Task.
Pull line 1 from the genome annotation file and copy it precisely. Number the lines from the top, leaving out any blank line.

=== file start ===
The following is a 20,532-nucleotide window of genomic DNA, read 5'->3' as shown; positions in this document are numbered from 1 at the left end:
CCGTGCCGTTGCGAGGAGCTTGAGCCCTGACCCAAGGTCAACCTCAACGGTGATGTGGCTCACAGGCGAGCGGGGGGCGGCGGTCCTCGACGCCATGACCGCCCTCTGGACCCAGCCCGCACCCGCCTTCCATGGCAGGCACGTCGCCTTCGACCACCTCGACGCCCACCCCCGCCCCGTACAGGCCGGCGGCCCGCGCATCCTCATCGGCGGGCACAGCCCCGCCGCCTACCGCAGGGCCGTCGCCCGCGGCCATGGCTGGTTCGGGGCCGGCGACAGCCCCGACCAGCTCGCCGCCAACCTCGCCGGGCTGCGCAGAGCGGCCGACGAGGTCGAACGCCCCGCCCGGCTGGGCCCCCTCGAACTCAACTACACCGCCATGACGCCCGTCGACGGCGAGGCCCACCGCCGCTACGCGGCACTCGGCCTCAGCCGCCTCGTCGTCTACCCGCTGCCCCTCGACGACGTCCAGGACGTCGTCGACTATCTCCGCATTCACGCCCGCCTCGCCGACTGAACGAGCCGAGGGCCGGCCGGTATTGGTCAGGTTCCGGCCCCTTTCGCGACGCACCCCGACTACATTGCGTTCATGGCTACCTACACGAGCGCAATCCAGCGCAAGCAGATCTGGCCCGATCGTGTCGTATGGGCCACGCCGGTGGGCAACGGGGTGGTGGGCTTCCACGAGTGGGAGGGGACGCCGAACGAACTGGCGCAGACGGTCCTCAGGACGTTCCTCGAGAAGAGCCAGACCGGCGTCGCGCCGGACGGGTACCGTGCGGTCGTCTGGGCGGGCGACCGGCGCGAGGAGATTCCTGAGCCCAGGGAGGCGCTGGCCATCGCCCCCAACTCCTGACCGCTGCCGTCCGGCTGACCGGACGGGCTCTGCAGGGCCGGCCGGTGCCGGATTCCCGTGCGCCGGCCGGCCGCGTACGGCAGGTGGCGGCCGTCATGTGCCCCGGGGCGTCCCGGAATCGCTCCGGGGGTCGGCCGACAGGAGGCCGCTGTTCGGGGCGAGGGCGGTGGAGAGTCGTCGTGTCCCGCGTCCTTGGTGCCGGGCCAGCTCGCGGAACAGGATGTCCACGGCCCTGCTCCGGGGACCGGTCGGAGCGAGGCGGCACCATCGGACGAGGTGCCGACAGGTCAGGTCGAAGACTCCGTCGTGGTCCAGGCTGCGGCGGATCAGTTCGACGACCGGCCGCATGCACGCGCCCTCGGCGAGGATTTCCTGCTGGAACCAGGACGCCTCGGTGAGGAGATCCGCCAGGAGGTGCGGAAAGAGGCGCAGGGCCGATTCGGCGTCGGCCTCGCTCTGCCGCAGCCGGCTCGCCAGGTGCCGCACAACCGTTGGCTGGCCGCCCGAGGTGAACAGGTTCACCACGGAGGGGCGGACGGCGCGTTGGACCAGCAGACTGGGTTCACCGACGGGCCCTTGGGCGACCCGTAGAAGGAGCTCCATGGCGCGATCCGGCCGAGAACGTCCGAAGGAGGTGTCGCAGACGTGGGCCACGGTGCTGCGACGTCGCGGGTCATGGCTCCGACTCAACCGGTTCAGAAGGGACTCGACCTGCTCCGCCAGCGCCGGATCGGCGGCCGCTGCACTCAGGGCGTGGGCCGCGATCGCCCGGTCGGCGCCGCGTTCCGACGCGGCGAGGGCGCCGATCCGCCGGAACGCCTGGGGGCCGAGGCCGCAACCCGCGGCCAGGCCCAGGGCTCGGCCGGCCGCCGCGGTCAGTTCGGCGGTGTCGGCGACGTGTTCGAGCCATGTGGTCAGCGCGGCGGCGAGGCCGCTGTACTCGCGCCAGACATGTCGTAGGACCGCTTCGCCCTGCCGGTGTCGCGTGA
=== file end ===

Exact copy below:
The following is a 20,532-nucleotide window of genomic DNA, read 5'->3' as shown; positions in this document are numbered from 1 at the left end: